I ran my fingers over the tiny hole in my stockings while listening to a mother lament her messy, poorly childproofed living room and how she is too tired after work to fix it. I imagined the floor in front of my own couch blanketed in Legos and how I would step over them nightly before eventually having the energy to sort them into their proper containers. My nail then snagged on my stockings and I snapped out of my daydream. I hear you, I said. My stocking hole may have been too small and just high enough to be hidden by my hemline, but I was conscious of it all day, much like the imperfections I know are always behind my professional veneer. Every now and then, a patient family needs to hear that I too sometimes fall apart at the seams.
Parents often complain that their children should have come with an instruction manual. Never does this feel more necessary than when you leave the hospital with your newborn. Sure you know how to change a diaper, in theory, but how do you do it while sleep deprived and warming a bottle. Then you master that and your child starts moving around or standing up during diaper changes. Just when you think you are winning the game, the game changes.
In clinic, I love giving out parenting advice. Some of it is more in the realm of do what I say, not what I do, since I know some of these parents will run into me at Target bribing my children with toys. Often though I am asked for additional resources– books, websites, and classes– to help supplement their parenting knowledge. I often refer to healthychildren.org, which is an educational site by the American Academy of Pediatrics. Right now they have some great resources on talking to kids about tragic news. As it is run by a medical organization, the content is very health oriented. Another favorite is a book by my college mentor, Dr. Tovah Klein, called How Toddlers Thrive. As a psychologist and toddler expert, Tovah helps parents navigate what can sometimes be a battleground and instead puts parents and toddlers on the same team. Unfortunately though, Tovah’s book is geared toward the under five crowd. And as my children are under six, my parenting expertise gets a little fuzzy in the older years. That’s why I was excited to find the newly revamped Parent Toolkit website, produced by NBC News Education Nation. This site is more broad, in that it covers pre-K to 12th grade and a variety of topics.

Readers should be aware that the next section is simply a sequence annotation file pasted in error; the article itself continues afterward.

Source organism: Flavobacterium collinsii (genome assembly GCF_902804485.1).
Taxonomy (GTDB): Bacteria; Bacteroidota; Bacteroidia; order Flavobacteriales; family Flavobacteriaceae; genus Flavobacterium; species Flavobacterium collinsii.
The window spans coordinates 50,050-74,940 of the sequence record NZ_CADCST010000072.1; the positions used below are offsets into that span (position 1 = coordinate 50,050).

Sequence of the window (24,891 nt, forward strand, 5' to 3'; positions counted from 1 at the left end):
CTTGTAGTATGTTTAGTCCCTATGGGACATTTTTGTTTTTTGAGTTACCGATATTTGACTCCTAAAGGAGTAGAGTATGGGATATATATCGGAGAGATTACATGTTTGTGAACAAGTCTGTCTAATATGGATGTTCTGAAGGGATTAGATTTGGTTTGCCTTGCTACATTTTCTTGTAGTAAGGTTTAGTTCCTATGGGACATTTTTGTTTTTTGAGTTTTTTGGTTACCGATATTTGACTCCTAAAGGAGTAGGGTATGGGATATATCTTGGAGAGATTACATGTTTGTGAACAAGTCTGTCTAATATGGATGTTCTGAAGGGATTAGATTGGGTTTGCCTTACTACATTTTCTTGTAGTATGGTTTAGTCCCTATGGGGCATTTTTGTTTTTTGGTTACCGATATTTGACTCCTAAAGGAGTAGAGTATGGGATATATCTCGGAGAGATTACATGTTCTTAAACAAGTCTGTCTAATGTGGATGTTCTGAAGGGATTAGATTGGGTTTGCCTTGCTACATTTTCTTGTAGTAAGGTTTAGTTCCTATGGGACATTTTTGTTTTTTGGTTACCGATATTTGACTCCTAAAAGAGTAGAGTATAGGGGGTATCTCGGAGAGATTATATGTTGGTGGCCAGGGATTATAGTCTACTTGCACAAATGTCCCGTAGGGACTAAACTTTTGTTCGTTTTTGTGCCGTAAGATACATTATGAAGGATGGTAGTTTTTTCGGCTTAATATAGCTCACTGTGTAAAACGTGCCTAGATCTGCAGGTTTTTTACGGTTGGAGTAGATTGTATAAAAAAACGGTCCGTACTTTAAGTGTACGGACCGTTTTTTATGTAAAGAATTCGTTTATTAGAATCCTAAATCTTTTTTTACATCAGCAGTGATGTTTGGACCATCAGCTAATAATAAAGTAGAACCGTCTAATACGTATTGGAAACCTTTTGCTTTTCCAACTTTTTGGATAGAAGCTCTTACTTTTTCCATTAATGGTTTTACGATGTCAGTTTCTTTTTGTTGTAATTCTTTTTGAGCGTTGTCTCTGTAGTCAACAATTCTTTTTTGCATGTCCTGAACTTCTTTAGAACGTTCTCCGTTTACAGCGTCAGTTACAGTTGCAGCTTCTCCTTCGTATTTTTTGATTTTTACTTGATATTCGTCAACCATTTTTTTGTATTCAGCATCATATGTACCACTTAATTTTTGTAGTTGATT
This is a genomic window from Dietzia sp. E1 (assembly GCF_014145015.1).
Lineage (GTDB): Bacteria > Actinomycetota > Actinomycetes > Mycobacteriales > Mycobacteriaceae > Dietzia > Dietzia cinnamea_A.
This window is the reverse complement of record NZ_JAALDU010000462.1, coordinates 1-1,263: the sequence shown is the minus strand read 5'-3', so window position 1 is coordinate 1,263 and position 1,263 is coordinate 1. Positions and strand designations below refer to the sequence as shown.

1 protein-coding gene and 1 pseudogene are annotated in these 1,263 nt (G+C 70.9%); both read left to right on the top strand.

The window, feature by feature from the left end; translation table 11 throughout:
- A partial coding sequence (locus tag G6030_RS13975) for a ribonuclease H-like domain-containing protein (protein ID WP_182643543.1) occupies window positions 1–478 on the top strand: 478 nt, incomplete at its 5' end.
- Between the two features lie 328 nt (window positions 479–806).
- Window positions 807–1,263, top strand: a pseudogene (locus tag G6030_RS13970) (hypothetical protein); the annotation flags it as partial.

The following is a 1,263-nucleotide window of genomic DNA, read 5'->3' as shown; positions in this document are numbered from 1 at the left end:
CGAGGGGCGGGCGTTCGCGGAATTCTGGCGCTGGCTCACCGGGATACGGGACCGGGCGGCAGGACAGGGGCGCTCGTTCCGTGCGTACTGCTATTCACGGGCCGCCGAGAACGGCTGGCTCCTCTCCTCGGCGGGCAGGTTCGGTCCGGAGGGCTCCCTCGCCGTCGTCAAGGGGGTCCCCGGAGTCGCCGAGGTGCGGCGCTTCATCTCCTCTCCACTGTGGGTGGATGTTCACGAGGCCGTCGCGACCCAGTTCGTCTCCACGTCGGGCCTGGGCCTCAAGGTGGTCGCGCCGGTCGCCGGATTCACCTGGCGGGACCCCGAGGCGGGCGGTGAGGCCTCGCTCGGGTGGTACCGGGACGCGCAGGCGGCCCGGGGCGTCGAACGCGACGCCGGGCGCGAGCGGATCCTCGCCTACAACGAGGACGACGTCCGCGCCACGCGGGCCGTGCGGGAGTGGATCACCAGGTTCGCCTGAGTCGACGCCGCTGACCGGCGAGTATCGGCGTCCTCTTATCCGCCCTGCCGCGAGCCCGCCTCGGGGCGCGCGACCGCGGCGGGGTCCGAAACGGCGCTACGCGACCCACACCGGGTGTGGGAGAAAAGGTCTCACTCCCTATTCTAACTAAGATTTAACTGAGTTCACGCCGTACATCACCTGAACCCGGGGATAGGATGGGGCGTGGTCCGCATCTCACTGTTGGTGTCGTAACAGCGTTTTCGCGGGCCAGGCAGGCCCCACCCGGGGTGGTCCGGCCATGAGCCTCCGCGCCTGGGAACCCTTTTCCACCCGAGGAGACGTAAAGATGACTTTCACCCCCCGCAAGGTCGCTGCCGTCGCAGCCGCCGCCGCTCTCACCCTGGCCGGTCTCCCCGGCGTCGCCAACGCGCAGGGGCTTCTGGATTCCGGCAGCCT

The Parent Toolkit is written by a variety of experts, including psychologists, teachers, and physicians. You can find everything from current event news articles to immunization advice to college prep materials. The website is easy to navigate too because you can search by grade level or by topic. As the parent of a kindergartener, I looked at the resources for that grade level and loved how it was divided into academics, social and emotional, and health and wellness. The site feels comprehensive and yet not overwhelming.
As a pediatrician, I am always viewing resources through the lens of my patients’ families. I loved that the Parent Toolkit is available in Spanish! I also saw images of children of all races and abilities, as many dads as moms in pictures. This all made me feel better about referring my patients’ parents to this site, knowing that they would see inclusive images and language.